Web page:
13 August 2015
BT Ingenious recently hosted a panel debate at the top of the BT Tower to question preconceptions about the risks and responsibilities of cyber security. Dr Siraj Shaikh, Reader in Cyber Security at Coventry University, was on the panel and explored how a fundamental lack of trust in human behaviour has led to today’s security landscape.
In terms of cyber security, what I believe we need to ask is, ‘what is ethical and who is responsible?’ I train ethical hackers in the mind-sets of cyber criminals, challenging students to anticipate how they might operate. But is training ethical hackers the only way to counteract online criminal activity or is there a smarter way of provoking change?
While it’s true that security knowledge and practise may be improving, one thing sticks out across a host of different people – whether governments, policy makers, civil servants, online retailers, even everyday consumers – and it’s the lack of trust.
Perhaps we should be questioning whether there is a way to prevent criminal activity online without only preparing for when the worst happens. Can we reverse this order somehow and start thinking about basic measures of trust that can be instilled within everyday users and the services they use?
We are working in interesting times. For example, we won’t open email attachments or use flash drives without wondering whether or not it’s safe to do so. Equally, a recent EU eGovernment survey told us that nearly half of users don’t find eGovernment services to be transparent enough with data use. This lack of trust between organisations and workers is wholly exacerbated by casual attitudes toward security. We may be making breakthroughs in terms of technology, but the lack of trust is impeding an overall move into trusted environments online.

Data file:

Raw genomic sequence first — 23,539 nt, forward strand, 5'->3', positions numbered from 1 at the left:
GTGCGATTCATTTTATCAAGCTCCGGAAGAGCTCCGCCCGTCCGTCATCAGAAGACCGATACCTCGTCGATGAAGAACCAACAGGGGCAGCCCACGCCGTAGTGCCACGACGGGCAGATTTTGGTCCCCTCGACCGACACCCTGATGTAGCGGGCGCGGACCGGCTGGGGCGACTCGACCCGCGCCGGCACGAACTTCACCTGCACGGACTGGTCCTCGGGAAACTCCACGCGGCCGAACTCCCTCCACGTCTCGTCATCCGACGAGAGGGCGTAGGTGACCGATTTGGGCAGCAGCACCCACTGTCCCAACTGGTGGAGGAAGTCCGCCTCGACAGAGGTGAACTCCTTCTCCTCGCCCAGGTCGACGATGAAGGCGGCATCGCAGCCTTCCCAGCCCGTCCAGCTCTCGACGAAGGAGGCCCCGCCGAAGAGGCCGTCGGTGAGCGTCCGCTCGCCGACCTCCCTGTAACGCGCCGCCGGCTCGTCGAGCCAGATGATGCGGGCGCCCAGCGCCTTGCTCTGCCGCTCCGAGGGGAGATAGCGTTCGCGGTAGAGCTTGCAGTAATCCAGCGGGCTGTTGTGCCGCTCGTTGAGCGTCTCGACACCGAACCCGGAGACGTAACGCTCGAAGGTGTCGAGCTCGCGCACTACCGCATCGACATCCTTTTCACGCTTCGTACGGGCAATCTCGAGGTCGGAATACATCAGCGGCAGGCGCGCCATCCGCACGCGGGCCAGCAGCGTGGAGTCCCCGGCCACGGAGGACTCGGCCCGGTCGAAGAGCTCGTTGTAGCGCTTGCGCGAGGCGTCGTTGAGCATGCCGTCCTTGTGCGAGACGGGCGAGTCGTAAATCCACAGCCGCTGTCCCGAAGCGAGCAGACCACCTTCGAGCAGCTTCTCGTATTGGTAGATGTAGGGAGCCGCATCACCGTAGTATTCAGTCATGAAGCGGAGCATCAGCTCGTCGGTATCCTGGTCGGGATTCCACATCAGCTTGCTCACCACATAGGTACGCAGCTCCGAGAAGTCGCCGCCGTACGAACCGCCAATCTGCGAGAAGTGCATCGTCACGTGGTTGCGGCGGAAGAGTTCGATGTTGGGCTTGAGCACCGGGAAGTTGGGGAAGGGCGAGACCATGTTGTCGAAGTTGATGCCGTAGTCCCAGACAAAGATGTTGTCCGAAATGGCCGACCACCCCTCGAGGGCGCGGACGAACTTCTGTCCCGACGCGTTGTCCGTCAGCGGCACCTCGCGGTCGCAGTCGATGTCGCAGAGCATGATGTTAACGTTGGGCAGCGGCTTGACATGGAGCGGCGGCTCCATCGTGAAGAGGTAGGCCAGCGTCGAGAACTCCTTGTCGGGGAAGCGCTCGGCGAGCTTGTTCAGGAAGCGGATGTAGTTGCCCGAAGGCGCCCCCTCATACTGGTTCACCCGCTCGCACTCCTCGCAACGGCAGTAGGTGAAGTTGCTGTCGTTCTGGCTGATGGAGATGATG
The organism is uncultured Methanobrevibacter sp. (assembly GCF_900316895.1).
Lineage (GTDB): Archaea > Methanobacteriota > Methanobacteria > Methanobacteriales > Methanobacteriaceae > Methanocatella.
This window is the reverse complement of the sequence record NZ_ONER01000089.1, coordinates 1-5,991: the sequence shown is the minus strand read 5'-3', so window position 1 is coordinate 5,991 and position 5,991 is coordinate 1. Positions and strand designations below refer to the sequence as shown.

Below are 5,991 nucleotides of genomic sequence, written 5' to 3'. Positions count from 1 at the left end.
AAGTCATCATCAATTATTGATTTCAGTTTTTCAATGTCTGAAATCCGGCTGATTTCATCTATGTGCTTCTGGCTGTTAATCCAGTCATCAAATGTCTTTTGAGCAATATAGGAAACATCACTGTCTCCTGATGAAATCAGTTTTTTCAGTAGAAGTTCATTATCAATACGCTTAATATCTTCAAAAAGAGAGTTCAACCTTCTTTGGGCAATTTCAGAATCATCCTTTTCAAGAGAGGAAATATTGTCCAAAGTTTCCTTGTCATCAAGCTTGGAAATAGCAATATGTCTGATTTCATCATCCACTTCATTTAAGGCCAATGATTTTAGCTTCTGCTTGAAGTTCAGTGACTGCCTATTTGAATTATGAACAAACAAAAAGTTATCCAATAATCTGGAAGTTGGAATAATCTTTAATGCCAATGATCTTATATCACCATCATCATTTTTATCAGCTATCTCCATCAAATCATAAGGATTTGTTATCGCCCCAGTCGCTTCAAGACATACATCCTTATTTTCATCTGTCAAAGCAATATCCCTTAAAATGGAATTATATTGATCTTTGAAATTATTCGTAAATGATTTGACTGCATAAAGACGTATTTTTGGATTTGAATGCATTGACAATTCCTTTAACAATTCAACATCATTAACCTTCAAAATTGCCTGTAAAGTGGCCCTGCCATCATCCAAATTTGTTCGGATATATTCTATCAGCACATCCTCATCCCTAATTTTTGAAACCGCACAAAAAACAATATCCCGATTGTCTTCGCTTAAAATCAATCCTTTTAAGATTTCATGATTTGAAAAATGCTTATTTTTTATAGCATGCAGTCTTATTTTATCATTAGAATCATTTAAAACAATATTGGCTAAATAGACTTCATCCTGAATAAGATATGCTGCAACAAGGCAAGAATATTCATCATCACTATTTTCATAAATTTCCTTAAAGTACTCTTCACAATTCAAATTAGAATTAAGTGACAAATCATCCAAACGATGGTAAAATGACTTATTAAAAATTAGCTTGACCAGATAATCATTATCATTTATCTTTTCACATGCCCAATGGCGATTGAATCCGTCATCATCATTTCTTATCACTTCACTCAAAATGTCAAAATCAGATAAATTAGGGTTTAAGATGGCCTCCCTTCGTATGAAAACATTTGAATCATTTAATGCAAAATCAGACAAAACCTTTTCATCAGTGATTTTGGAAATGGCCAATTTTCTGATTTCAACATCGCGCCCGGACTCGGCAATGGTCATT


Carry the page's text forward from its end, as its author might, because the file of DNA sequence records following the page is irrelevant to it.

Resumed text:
And should we even trust ourselves? Do we look after our own information, passwords, online accounts with due sensitivity? We need only to look to social media sites to realise the answer.
Increasingly it is Hollywood and newspaper headline writers who are setting the cybersecurity agenda - it’s salacious at best and scaremongering at worst. People are beginning to distrust companies rather than individuals, which can cloud responsibility – we assume the big organisations are providing safe solutions online without looking at our own activity and questioning whether it’s wise.
We need to refocus our efforts on setting our own example. Both organisations and individuals themselves need to take a clearer, more candid look at their online activity to move forward into safer online environments. Until that happens, we can only plan for what we assume is the inevitable in cyber security.